What the skyline tells you about Cairo

Photo from No Expectations

From Cairobserver, a site about Cairo's urban heritage and one of the best new Egypt-based blogs of 2011:

Take the lift at Cairo Tower to the top and look at the skyline. Besides the TV&Radio building from the 1960s and the ministry of foreign affairs from the 1990s, a couple of bank towers, the rest are hotels, mostly built with Gulf investments during Mubarak’s tenure. What does that tell us about Egypt, about Cairo? There are no condo towers for the wealthy because they opted to go suburban, there are few or no office towers (besides the two Sawiris towers further north) because most businesses that aren’t multi-nationals are too small to rent space in an actual office tower so they rent cheap-rent residential apartments. Big telecommunication companies don’t need office towers in Cairo because they went to the desert and built their own “Smart Village.” And media companies also went to the desert and built “Media City.” The skyline isn’t telling of a very healthy economy. The kinds of investments that typically make a city work have all abandoned the city.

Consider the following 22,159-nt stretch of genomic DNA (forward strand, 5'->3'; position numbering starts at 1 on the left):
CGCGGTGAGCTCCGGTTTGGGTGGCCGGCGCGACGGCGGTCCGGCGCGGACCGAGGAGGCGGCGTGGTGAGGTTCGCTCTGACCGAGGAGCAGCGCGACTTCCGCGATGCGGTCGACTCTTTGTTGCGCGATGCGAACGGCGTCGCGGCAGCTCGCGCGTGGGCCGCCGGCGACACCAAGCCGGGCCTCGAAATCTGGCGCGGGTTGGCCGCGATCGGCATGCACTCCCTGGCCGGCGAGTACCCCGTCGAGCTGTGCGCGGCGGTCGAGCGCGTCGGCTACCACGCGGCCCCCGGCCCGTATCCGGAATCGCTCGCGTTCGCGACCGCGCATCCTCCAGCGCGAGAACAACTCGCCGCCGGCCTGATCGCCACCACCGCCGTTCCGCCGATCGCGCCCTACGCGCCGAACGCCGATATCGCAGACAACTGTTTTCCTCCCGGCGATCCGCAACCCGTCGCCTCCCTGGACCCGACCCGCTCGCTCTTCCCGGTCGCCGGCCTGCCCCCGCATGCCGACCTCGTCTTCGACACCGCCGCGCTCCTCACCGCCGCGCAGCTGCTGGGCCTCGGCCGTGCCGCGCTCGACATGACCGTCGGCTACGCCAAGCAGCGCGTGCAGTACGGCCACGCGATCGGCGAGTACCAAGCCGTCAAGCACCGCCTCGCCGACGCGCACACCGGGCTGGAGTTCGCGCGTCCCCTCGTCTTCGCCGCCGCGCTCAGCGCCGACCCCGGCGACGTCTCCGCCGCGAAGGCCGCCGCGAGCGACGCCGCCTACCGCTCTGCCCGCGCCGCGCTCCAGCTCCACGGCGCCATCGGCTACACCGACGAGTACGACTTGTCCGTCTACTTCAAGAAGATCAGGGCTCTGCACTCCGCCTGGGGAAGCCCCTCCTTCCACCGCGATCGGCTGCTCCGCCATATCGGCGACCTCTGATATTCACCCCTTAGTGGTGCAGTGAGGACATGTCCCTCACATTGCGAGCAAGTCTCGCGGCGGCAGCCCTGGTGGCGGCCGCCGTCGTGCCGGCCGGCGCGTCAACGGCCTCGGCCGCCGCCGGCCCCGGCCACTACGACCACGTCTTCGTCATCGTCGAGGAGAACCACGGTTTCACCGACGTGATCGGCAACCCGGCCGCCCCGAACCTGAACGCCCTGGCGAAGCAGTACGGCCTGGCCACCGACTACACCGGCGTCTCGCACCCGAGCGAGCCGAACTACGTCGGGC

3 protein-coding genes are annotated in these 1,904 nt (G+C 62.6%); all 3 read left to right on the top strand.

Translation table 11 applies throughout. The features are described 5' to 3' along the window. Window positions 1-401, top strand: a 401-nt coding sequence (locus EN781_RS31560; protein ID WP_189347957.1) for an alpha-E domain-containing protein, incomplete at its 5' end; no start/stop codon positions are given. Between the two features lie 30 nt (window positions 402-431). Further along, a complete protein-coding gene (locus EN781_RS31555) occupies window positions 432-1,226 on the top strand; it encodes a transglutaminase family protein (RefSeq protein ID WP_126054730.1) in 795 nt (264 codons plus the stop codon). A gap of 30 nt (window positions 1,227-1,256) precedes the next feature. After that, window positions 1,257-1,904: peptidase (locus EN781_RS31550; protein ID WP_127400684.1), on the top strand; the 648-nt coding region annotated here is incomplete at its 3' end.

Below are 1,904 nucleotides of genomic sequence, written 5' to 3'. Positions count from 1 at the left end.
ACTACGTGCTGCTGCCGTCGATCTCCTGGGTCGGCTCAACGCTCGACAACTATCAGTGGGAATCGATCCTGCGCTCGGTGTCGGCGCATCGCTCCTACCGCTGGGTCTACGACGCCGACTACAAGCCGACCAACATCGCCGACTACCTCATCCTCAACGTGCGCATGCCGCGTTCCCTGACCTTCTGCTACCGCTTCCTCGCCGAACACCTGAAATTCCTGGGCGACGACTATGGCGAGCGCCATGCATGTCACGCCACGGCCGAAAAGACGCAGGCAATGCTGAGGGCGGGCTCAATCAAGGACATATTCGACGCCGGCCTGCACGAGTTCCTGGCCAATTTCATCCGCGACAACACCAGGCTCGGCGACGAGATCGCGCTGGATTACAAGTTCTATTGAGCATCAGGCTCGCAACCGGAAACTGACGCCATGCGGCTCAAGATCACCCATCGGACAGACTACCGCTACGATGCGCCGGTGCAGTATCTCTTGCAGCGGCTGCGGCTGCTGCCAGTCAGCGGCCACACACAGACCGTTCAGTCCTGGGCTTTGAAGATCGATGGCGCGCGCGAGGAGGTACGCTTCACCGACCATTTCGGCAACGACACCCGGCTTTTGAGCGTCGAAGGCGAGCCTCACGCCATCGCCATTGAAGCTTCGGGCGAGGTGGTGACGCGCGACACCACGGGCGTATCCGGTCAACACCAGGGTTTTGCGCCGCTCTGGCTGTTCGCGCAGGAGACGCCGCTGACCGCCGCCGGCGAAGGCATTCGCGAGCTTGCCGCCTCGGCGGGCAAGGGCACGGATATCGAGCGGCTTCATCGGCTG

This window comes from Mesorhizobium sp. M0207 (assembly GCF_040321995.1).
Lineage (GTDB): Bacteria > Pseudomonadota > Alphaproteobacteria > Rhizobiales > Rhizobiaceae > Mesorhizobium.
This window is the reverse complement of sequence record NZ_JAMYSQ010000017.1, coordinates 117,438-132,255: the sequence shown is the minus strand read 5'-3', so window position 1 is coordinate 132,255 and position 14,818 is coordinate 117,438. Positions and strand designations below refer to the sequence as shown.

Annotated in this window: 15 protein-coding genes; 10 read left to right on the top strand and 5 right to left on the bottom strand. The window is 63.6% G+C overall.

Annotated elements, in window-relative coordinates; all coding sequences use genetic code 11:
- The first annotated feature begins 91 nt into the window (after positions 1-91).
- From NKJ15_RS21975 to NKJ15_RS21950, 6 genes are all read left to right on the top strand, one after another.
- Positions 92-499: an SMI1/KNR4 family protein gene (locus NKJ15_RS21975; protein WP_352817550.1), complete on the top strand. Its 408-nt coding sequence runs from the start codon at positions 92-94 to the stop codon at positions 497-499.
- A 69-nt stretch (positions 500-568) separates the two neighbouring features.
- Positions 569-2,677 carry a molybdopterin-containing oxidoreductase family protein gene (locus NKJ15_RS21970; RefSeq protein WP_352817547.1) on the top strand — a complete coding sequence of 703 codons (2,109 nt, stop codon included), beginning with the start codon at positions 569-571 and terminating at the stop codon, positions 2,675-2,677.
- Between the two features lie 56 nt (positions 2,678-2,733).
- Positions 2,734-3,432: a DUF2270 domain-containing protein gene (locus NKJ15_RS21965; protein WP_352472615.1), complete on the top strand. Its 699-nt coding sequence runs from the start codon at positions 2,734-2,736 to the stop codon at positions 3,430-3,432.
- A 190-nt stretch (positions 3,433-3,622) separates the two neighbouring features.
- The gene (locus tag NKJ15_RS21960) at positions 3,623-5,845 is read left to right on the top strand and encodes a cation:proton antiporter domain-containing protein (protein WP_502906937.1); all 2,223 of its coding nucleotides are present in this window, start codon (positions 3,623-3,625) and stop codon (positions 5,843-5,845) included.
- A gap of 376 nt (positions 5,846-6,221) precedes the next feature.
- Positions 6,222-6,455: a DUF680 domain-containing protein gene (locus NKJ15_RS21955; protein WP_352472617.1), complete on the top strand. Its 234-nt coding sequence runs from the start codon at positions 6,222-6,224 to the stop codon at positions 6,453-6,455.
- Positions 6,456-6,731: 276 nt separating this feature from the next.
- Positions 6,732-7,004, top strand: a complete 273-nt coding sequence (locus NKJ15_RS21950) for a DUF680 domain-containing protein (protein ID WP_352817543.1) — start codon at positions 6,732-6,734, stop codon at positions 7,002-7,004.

The result of decades of petrodollar and comprador capitalism...

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Issandr El Amrani

Issandr El Amrani is a Cairo-based writer and consultant. His reporting and commentary on the Middle East and North Africa has appeared in The Economist, London Review of Books, Financial Times, The National, The Guardian, Time and other publications. He also publishes one of the longest-running blog in the region, www.arabist.net.